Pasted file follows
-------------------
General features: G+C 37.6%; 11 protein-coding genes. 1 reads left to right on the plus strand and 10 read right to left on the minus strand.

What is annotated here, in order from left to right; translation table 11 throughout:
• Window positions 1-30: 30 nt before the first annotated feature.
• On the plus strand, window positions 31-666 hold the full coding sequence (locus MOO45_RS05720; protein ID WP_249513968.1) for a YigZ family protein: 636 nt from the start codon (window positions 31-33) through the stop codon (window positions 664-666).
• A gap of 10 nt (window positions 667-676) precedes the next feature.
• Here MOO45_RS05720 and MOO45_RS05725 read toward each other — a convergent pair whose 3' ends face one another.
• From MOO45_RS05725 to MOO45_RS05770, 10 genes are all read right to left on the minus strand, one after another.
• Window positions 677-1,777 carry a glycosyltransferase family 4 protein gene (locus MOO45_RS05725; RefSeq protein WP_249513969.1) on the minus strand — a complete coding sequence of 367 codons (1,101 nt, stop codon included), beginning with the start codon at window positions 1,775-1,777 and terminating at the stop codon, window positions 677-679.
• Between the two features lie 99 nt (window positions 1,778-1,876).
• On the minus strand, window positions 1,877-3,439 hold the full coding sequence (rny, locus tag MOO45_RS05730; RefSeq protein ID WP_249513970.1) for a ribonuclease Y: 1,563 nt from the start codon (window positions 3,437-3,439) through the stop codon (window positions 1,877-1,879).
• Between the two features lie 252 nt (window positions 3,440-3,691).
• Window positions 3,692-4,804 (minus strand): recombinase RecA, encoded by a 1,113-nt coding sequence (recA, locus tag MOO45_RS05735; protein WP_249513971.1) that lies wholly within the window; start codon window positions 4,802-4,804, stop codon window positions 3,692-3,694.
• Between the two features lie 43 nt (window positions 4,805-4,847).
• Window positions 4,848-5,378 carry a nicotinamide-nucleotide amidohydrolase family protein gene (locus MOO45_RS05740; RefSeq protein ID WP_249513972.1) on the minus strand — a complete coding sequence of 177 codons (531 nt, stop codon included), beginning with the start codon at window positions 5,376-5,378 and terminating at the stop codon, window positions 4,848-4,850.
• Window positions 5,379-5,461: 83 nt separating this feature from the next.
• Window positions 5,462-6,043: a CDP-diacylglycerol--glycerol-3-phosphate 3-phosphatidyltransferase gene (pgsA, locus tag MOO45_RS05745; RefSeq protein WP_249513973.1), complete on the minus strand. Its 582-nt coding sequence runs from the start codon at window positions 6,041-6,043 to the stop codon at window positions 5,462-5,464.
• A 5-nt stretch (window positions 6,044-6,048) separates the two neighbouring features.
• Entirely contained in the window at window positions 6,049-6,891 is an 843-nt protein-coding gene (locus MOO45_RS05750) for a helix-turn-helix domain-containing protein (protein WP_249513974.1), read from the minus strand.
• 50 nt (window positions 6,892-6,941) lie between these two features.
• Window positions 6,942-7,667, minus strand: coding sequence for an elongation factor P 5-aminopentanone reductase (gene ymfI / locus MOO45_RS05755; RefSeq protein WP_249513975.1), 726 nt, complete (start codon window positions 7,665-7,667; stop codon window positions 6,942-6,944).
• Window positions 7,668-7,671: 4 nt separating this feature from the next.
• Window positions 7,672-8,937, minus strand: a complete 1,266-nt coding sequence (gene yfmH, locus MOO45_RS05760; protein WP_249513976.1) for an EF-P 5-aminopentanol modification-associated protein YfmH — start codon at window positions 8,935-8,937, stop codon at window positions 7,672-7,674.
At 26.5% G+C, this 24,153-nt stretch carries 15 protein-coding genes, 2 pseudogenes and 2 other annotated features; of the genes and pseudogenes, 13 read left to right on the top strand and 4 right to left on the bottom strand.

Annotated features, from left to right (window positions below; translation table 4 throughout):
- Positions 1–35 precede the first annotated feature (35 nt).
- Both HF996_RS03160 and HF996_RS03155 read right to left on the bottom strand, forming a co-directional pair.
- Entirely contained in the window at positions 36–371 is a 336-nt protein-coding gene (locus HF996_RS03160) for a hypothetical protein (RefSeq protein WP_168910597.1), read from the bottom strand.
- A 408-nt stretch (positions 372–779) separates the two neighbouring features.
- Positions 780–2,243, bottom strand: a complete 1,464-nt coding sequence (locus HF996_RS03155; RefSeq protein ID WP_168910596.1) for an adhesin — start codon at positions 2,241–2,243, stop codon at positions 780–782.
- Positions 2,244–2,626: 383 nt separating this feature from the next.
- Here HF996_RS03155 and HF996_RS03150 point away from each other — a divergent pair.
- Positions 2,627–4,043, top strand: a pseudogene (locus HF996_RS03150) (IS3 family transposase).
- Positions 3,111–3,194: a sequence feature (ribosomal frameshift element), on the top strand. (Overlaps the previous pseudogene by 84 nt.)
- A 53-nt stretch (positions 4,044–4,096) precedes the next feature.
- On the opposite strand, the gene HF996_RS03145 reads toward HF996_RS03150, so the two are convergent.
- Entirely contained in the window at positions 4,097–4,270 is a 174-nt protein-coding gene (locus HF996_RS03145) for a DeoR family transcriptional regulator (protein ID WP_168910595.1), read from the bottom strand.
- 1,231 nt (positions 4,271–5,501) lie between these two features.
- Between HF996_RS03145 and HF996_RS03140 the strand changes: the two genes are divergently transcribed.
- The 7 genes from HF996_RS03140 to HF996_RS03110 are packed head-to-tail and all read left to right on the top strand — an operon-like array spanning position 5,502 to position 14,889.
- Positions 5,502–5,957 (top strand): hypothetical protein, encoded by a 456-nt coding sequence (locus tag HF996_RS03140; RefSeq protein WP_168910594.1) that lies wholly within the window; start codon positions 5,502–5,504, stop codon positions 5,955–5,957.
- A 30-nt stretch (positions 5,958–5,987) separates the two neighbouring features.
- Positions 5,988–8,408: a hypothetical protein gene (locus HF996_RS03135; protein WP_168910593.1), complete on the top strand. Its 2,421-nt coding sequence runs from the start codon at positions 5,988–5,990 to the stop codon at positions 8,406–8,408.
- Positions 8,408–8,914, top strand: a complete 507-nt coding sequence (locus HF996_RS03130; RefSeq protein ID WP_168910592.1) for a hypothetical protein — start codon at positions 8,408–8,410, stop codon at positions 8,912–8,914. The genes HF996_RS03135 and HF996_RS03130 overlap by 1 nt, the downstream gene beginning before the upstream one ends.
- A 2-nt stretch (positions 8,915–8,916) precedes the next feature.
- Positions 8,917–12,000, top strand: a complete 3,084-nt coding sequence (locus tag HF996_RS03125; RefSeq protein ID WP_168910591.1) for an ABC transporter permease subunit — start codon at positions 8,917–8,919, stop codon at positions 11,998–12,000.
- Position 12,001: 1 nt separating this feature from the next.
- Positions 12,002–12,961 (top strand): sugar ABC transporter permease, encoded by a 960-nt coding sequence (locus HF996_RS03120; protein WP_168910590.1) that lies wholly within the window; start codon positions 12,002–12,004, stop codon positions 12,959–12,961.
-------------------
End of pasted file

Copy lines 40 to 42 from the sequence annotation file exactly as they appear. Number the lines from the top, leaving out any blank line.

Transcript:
- Positions 5,502–5,957 (top strand): hypothetical protein, encoded by a 456-nt coding sequence (locus tag HF996_RS03140; RefSeq protein WP_168910594.1) that lies wholly within the window; start codon positions 5,502–5,504, stop codon positions 5,955–5,957.
- A 30-nt stretch (positions 5,958–5,987) separates the two neighbouring features.
- Positions 5,988–8,408: a hypothetical protein gene (locus HF996_RS03135; protein WP_168910593.1), complete on the top strand. Its 2,421-nt coding sequence runs from the start codon at positions 5,988–5,990 to the stop codon at positions 8,406–8,408.